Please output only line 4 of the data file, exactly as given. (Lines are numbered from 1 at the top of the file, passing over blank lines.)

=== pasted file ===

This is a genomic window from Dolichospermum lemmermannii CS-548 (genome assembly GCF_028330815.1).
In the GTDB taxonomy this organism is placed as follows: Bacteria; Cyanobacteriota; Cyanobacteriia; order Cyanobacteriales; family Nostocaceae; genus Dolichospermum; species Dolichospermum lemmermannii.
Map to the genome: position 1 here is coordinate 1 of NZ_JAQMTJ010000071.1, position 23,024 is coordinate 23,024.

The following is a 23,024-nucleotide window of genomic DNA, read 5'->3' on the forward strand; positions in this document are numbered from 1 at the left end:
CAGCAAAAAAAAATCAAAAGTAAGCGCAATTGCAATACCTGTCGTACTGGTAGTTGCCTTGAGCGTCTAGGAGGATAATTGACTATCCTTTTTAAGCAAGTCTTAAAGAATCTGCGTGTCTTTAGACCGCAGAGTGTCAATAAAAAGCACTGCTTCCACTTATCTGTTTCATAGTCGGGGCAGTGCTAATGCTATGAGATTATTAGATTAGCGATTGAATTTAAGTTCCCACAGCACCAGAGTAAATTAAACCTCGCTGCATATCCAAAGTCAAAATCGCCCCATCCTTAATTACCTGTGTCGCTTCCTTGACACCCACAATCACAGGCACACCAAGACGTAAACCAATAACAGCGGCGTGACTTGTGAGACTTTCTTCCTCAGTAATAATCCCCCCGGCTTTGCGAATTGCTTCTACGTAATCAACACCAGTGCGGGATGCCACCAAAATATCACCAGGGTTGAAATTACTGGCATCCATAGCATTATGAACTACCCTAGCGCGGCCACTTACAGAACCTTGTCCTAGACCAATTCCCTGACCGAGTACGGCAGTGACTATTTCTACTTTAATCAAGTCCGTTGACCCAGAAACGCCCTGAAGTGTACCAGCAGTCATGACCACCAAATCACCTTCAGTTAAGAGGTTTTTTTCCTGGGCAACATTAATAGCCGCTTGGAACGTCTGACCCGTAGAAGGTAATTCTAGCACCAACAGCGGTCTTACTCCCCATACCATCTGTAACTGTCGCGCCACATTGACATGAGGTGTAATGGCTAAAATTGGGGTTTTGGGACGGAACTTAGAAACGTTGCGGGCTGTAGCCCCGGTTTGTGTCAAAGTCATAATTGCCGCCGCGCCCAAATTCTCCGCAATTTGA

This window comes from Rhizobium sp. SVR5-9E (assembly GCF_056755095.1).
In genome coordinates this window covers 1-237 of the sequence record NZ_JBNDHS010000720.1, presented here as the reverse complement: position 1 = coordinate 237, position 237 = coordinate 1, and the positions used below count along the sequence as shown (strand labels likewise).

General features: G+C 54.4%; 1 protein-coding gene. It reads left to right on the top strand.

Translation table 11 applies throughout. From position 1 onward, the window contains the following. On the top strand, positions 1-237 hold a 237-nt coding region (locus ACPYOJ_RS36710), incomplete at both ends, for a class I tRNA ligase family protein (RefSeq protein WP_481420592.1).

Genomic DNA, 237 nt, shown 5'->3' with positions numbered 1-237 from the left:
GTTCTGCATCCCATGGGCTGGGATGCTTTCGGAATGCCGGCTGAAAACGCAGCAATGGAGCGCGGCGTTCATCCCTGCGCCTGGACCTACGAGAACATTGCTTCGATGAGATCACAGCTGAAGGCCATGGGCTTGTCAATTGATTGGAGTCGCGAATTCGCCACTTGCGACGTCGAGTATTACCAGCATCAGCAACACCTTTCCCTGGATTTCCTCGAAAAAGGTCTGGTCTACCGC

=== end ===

The following is a 23,024-nucleotide window of genomic DNA, read 5'->3' on the forward strand; positions in this document are numbered from 1 at the left end: